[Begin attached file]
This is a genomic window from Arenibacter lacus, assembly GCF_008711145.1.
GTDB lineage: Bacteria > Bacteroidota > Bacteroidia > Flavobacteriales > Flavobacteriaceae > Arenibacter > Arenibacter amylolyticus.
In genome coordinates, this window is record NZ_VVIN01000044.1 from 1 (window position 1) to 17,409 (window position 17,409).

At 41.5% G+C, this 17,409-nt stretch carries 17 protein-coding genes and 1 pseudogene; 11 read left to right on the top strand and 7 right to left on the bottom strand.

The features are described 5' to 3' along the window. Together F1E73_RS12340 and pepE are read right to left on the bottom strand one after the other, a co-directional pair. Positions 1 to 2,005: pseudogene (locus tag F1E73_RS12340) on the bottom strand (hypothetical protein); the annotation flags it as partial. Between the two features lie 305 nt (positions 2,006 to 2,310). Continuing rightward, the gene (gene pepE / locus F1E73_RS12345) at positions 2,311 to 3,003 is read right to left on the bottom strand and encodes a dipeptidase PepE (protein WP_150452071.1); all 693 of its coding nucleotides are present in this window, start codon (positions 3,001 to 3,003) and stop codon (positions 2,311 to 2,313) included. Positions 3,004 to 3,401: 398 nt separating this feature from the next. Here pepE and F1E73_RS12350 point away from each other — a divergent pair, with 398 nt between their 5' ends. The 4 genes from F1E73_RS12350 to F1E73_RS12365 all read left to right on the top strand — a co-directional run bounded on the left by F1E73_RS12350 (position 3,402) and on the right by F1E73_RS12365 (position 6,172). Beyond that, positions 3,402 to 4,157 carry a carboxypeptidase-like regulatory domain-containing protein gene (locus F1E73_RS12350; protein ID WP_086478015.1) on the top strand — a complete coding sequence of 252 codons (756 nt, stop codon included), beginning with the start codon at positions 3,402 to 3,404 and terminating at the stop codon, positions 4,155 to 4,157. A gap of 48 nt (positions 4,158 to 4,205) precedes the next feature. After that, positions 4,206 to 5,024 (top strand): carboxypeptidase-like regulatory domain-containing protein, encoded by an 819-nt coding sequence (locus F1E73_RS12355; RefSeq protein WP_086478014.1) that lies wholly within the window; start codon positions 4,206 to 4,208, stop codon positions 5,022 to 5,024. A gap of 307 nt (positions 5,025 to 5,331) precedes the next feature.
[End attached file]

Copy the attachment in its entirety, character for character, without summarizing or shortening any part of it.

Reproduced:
This is a genomic window from Arenibacter lacus, assembly GCF_008711145.1.
GTDB lineage: Bacteria > Bacteroidota > Bacteroidia > Flavobacteriales > Flavobacteriaceae > Arenibacter > Arenibacter amylolyticus.
In genome coordinates, this window is record NZ_VVIN01000044.1 from 1 (window position 1) to 17,409 (window position 17,409).

At 41.5% G+C, this 17,409-nt stretch carries 17 protein-coding genes and 1 pseudogene; 11 read left to right on the top strand and 7 right to left on the bottom strand.

The features are described 5' to 3' along the window. Together F1E73_RS12340 and pepE are read right to left on the bottom strand one after the other, a co-directional pair. Positions 1 to 2,005: pseudogene (locus tag F1E73_RS12340) on the bottom strand (hypothetical protein); the annotation flags it as partial. Between the two features lie 305 nt (positions 2,006 to 2,310). Continuing rightward, the gene (gene pepE / locus F1E73_RS12345) at positions 2,311 to 3,003 is read right to left on the bottom strand and encodes a dipeptidase PepE (protein WP_150452071.1); all 693 of its coding nucleotides are present in this window, start codon (positions 3,001 to 3,003) and stop codon (positions 2,311 to 2,313) included. Positions 3,004 to 3,401: 398 nt separating this feature from the next. Here pepE and F1E73_RS12350 point away from each other — a divergent pair, with 398 nt between their 5' ends. The 4 genes from F1E73_RS12350 to F1E73_RS12365 all read left to right on the top strand — a co-directional run bounded on the left by F1E73_RS12350 (position 3,402) and on the right by F1E73_RS12365 (position 6,172). Beyond that, positions 3,402 to 4,157 carry a carboxypeptidase-like regulatory domain-containing protein gene (locus F1E73_RS12350; protein ID WP_086478015.1) on the top strand — a complete coding sequence of 252 codons (756 nt, stop codon included), beginning with the start codon at positions 3,402 to 3,404 and terminating at the stop codon, positions 4,155 to 4,157. A gap of 48 nt (positions 4,158 to 4,205) precedes the next feature. After that, positions 4,206 to 5,024 (top strand): carboxypeptidase-like regulatory domain-containing protein, encoded by an 819-nt coding sequence (locus F1E73_RS12355; RefSeq protein WP_086478014.1) that lies wholly within the window; start codon positions 4,206 to 4,208, stop codon positions 5,022 to 5,024. A gap of 307 nt (positions 5,025 to 5,331) precedes the next feature.